Search Results for: spray tips with tom

Wheat School: Is the Double Nozzle a Must for Fusarium Control?

Fusarium head blight, or tombstone blight, is slowly moving west, and growers in regions not traditionally accustomed to fusarium are beginning to see premature bleaching/blighting of wheat heads and shriveled seeds caused by the pathogen. Fusarium doesn’t just affect the grade and yield of a wheat field, it may also contaminate wheat kernels with mycotoxins… Read more »

Pulse School: Recognizing Downy Mildew in Peas & What to do About It

Applying fungicides to pulses early is crucial, particularly with polycyclic diseases which can spread through the canopy quickly. Downy mildew is one of these polycyclic diseases, but it’s trickier than most to control due to a few factors, says Kan-Fa Chang, research scientist with Alberta Agriculture and Rural Development. Chang says limited fungicide options makes in-crop… Read more »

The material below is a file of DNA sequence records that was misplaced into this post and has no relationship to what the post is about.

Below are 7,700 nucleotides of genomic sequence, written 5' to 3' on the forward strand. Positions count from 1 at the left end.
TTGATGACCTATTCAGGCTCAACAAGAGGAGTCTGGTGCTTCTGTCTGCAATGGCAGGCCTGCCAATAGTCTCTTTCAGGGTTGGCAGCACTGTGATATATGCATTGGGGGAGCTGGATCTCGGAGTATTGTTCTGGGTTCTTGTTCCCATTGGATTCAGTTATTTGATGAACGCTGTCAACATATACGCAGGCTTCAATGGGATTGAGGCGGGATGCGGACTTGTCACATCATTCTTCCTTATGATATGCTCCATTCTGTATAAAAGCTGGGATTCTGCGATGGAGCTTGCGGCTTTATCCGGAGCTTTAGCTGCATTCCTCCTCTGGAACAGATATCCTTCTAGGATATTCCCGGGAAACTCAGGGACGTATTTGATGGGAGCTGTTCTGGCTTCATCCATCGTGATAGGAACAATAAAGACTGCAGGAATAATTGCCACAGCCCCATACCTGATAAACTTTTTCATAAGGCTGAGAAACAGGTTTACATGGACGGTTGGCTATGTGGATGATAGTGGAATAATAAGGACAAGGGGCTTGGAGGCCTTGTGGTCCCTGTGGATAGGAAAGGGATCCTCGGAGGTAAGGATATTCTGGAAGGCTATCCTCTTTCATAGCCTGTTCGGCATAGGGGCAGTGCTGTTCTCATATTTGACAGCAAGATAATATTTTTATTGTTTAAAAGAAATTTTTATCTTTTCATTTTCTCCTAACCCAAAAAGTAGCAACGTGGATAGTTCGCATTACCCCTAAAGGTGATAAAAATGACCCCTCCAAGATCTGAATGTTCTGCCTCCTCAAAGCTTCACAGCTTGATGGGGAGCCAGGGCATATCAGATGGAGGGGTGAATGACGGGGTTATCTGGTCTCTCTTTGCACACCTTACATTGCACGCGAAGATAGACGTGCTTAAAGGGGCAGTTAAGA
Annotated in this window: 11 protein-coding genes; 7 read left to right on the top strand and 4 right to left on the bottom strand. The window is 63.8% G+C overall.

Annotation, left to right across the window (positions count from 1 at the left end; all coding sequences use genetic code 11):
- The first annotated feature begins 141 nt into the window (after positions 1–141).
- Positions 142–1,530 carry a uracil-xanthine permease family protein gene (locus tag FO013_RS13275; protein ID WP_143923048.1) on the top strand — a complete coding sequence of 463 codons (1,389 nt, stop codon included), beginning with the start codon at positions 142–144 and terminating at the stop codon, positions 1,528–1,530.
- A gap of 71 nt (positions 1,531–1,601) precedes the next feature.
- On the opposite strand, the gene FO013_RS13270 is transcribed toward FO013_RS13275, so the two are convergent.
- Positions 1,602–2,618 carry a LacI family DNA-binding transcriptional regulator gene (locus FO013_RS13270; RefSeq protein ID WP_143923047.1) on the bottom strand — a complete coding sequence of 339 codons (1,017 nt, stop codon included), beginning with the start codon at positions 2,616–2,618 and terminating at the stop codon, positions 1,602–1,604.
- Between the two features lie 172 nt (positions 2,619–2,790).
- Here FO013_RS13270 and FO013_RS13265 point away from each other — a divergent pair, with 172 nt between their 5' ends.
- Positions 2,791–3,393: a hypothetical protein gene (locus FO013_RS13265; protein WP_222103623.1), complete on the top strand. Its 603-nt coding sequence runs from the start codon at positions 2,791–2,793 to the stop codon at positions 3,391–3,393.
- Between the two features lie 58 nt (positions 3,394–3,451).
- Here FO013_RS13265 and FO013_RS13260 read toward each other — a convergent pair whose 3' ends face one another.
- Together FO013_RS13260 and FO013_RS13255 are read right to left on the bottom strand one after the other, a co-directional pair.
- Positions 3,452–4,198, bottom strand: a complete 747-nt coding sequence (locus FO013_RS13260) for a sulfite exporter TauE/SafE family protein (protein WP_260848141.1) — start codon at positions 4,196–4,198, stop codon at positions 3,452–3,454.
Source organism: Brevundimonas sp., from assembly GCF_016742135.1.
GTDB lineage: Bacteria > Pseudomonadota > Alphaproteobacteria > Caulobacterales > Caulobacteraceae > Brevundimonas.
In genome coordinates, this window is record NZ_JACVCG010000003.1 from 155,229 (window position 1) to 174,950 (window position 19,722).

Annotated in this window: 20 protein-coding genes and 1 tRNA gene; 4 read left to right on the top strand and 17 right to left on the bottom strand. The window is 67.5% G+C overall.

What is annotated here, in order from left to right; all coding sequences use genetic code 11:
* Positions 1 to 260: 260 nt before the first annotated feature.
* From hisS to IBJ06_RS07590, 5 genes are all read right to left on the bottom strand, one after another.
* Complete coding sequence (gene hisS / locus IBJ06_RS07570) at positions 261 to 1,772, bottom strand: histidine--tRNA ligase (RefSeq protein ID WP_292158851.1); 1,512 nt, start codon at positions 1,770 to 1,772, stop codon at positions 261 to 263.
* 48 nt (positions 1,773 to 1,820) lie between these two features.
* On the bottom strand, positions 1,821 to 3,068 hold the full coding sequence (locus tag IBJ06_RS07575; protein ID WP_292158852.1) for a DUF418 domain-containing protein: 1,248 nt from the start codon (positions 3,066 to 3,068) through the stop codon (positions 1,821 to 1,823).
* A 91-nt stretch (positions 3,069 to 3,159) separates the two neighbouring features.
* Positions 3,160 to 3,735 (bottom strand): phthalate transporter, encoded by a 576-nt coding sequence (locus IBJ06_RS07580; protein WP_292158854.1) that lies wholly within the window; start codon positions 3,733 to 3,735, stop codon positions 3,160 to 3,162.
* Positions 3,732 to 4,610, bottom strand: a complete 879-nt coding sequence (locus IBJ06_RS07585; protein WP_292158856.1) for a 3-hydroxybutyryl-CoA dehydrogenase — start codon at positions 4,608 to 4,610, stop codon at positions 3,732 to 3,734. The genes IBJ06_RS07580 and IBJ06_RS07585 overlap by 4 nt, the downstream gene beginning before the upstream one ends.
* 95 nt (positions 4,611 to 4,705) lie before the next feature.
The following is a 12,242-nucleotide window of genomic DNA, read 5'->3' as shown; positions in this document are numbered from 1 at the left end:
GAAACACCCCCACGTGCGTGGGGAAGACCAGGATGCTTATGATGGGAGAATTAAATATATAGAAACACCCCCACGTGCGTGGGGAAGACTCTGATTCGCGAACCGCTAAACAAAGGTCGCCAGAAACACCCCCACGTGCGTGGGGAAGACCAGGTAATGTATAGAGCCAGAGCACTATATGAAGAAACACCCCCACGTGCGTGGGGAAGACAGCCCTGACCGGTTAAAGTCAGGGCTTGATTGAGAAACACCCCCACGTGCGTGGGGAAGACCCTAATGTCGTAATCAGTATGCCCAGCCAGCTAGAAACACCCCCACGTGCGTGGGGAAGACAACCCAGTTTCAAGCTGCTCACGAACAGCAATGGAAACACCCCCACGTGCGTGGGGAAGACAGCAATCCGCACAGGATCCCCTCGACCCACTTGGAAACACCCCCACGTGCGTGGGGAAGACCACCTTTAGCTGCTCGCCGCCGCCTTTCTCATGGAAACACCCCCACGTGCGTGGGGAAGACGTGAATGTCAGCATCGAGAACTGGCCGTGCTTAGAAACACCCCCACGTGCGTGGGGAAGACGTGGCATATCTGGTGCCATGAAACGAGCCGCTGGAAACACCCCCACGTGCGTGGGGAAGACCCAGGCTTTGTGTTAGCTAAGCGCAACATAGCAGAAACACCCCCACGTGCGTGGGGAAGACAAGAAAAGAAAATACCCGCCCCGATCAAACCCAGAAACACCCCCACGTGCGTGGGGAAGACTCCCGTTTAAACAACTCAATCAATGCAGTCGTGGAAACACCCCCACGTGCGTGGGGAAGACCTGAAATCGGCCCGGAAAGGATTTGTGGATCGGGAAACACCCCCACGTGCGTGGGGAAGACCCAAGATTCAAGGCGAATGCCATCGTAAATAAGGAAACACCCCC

Why Early Scouting for Blackleg Matters More Than You Think

Here’s a little tidbit for you: if you’re scouting canola at the 2- to 4-leaf stage and spot blackleg lesions it’s already likely too late to spray. What’s more, a fungicide application later in the season is also likely a waste of money and time, even if symptoms are severe, because the yield loss has… Read more »

Cool Season vs. Warm Season Weeds: Why it Pays to Know Which is Which

You may have heard once or twice the terms “C3” or “C4” plants. Generally speaking, most of our crops and plants in Western Canada are C3. C3 plants are usually what you see growing in our fields, including wheat, canola, lentils, peas and barley. These plants are known as cool season crops and will yield… Read more »

What Killed Your Canola? It Pays to Find Out

Blackleg, a fungal disease of canola, is getting away with murder. That’s right, murder. This fall, dead, brittle canola plants at swathing or harvest are being attributed, sometimes very wrongly, to sclerotinia infection when, in fact, blackleg is to blame. It’s likely been happening for years, Clint Jurke, agronomy specialist with the Canola Council of… Read more »